Saturday, April 14, 2012

Russell Kirk on the differences between the American and French Revolutions

That's the topic of this post by Darrin Moore over at The Imaginative Conservative.  As Moore explains, Kirk understood that the Americans had a much stronger sense of continuity at the heart of our revolution, rather than the violent and frankly barbarous discontinuity that lay at the heart of the French Revolution.  Well worth a read.


Angie Van De Merwe said...

The differences between the American and French Revolutions are debatable, aren't they?

Reason was of foremost importance to the French Revolution, but not more so than the American Revolution, except for one fact, we had no class that was "above the law". Government was to be limited, and in the French Revolution this was not the case. Extravagance expenditures and high taxes led to resentment of the French middle and lower classes. And an all our resistance to authority led to dictatorship because there was an established order.

Early America had no established order, but sought one after the conflict of taxation without Representation (similar to the French, I would think). Government was to be limited, so that class warfare would never be the case in our society, as long as we could keep the Republic through Constitutional guidelines!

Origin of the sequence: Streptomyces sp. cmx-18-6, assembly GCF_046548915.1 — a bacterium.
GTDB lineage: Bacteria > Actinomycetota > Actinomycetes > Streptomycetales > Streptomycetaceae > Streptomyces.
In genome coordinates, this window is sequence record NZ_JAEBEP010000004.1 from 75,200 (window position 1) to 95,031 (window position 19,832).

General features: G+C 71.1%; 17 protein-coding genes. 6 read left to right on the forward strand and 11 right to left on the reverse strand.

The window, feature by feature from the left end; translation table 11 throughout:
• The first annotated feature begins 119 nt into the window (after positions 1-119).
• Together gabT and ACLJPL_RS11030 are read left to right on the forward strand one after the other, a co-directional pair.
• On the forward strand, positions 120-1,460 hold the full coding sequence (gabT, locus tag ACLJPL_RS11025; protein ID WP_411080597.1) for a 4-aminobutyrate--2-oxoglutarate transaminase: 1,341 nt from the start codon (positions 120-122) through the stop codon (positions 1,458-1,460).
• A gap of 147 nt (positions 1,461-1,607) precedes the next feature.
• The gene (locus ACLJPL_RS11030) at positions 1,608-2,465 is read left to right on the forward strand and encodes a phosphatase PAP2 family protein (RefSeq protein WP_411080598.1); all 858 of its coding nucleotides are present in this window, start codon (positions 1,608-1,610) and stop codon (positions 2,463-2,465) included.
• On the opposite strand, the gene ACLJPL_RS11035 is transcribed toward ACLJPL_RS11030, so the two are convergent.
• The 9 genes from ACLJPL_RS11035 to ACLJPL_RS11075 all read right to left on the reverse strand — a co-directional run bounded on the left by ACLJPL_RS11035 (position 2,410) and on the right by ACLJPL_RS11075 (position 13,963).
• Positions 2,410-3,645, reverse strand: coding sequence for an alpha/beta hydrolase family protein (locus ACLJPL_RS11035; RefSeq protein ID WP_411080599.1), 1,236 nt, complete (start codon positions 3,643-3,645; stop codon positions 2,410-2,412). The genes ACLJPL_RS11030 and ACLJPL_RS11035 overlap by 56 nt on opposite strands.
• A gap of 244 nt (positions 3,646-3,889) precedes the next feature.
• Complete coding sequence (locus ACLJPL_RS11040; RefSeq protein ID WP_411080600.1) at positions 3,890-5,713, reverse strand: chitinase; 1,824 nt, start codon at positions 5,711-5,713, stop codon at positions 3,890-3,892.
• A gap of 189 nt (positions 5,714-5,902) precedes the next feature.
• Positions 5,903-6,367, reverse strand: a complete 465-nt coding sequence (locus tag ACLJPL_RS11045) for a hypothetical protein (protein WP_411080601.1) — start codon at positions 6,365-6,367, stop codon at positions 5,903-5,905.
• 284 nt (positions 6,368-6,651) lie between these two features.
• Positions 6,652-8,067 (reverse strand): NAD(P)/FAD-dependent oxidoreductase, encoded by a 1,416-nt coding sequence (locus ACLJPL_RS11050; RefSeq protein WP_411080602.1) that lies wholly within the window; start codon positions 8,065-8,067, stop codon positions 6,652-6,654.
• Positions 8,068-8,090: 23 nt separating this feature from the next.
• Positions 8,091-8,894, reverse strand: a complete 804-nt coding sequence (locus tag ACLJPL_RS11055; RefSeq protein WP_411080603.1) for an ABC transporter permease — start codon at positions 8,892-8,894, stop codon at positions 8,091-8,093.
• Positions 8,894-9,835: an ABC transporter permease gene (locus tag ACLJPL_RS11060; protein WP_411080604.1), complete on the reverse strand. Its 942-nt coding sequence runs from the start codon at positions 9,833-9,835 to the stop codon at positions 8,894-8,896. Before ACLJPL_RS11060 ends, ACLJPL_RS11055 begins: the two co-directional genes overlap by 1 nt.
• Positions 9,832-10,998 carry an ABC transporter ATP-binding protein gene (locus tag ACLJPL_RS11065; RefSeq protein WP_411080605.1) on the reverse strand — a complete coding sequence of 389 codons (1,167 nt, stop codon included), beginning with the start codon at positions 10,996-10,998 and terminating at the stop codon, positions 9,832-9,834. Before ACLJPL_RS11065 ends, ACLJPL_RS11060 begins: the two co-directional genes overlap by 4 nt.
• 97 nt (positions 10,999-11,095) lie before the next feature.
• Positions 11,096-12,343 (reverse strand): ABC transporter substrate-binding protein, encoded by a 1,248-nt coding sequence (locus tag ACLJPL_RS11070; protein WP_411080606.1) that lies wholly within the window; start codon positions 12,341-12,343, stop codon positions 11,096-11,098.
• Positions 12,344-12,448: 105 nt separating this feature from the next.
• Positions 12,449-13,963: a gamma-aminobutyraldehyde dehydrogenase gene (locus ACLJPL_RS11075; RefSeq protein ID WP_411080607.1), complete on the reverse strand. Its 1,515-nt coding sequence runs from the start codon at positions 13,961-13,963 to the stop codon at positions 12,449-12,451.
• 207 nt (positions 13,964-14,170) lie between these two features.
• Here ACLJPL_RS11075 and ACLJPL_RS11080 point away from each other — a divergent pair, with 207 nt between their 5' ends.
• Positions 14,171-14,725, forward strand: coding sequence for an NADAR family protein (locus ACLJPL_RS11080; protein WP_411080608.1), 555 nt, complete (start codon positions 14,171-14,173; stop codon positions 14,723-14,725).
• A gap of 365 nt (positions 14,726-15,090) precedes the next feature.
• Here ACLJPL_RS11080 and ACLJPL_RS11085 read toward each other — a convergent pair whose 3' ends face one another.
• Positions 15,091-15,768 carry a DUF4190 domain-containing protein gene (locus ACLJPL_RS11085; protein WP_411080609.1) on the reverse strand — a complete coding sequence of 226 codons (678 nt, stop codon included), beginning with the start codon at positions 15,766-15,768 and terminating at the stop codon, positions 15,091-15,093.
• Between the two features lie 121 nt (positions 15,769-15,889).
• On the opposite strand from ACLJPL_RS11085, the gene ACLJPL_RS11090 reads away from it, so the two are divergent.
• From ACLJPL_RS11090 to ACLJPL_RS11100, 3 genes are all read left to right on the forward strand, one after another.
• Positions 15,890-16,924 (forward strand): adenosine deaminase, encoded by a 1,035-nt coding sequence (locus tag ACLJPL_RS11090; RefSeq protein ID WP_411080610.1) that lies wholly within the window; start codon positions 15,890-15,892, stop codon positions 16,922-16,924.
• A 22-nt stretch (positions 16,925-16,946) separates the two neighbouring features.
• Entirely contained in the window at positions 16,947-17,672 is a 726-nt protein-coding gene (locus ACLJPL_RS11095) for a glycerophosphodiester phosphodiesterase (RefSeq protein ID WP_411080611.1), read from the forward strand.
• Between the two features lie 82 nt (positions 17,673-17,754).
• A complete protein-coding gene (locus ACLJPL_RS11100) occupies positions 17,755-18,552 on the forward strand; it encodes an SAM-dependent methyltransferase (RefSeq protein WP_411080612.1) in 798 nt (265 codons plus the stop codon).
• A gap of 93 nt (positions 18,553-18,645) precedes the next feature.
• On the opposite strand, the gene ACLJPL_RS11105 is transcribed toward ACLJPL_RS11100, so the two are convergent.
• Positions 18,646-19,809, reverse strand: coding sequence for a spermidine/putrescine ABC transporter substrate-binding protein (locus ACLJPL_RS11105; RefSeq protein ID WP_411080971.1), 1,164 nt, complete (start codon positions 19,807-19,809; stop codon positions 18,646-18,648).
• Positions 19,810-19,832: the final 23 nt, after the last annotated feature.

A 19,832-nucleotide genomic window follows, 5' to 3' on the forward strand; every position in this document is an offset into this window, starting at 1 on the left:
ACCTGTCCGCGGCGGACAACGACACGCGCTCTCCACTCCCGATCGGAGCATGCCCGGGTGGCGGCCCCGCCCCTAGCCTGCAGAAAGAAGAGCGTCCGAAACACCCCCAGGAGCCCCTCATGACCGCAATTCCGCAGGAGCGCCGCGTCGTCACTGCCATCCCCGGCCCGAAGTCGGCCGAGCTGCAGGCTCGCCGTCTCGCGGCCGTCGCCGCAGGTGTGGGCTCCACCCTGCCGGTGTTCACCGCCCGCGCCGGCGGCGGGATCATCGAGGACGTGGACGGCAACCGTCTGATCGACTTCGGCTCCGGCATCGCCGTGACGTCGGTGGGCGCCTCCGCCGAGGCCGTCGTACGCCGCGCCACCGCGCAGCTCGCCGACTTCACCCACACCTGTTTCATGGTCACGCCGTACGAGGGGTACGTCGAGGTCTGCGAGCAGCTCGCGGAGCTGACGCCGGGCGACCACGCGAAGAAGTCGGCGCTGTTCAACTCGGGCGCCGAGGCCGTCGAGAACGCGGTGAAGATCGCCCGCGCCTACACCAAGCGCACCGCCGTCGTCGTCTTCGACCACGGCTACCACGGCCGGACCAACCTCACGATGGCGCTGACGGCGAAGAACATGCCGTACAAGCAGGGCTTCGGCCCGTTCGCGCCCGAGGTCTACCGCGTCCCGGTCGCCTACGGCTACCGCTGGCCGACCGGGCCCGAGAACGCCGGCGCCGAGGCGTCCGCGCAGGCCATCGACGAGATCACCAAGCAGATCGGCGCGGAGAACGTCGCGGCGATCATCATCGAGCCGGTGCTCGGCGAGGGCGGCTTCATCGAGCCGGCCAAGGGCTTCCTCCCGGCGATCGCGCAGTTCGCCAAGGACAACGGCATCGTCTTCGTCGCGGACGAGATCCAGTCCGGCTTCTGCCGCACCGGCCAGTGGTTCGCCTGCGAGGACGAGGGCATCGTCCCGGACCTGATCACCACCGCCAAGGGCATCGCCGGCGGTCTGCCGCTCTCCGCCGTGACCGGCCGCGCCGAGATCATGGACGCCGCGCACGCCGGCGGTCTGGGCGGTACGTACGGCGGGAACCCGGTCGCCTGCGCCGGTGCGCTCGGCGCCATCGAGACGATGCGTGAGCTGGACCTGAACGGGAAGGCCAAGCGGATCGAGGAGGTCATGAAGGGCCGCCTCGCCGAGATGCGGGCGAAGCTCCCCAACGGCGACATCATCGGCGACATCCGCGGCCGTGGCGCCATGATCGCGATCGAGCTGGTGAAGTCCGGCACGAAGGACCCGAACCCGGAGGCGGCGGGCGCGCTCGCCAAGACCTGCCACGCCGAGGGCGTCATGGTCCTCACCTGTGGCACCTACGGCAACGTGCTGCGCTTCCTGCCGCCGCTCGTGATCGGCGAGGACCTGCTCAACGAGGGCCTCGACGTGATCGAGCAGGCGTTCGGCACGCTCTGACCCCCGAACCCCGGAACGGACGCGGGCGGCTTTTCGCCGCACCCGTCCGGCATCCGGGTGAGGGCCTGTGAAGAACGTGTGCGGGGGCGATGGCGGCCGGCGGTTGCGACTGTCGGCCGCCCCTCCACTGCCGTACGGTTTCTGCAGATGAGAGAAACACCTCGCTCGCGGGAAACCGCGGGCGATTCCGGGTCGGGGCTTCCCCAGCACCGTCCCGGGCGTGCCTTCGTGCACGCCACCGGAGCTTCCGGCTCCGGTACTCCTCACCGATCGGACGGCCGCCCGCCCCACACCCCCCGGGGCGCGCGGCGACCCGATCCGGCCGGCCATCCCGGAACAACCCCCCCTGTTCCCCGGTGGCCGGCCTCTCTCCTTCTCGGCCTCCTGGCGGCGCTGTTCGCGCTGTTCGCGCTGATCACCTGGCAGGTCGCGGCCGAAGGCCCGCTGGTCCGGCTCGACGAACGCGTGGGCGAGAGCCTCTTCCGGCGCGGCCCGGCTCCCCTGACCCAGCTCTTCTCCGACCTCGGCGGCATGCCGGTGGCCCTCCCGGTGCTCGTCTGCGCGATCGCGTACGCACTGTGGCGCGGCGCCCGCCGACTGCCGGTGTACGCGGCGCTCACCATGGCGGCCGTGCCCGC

secularsquare said...

Your point on class is an important one. The existence of aristocratic classes in France gave that revolution a different character.
The American Revolution did not seek to overthrow the existng social order in Britain or North America. No formal aristocracy had established itself. And those loyalists who could have served as a reactionary element fled to Canada by the tens of thousands. In France, however, an entrenched aristocracy existed as a counterrevolution force, aided by enemies of the revolution abroad.

secularsquare said...

This relates to one weakness in the article at IC. The writer contrasts the colonial appeal to "chartered rights of Englishmen" with the French appeal to "abstract theories of government." The first claim is true. But once we decided to "disolve those political bands, etc. etc." we turned to abstract theory to explain the origins and purposes of government and why it can be altered or abolished. I can't think of any "chartered rights of Frenchmen" to which French revolutionaries could appeal. Perhaps their only option was to abolish the monarchy and the aristocracy, along with the religious props that supported them, and start anew.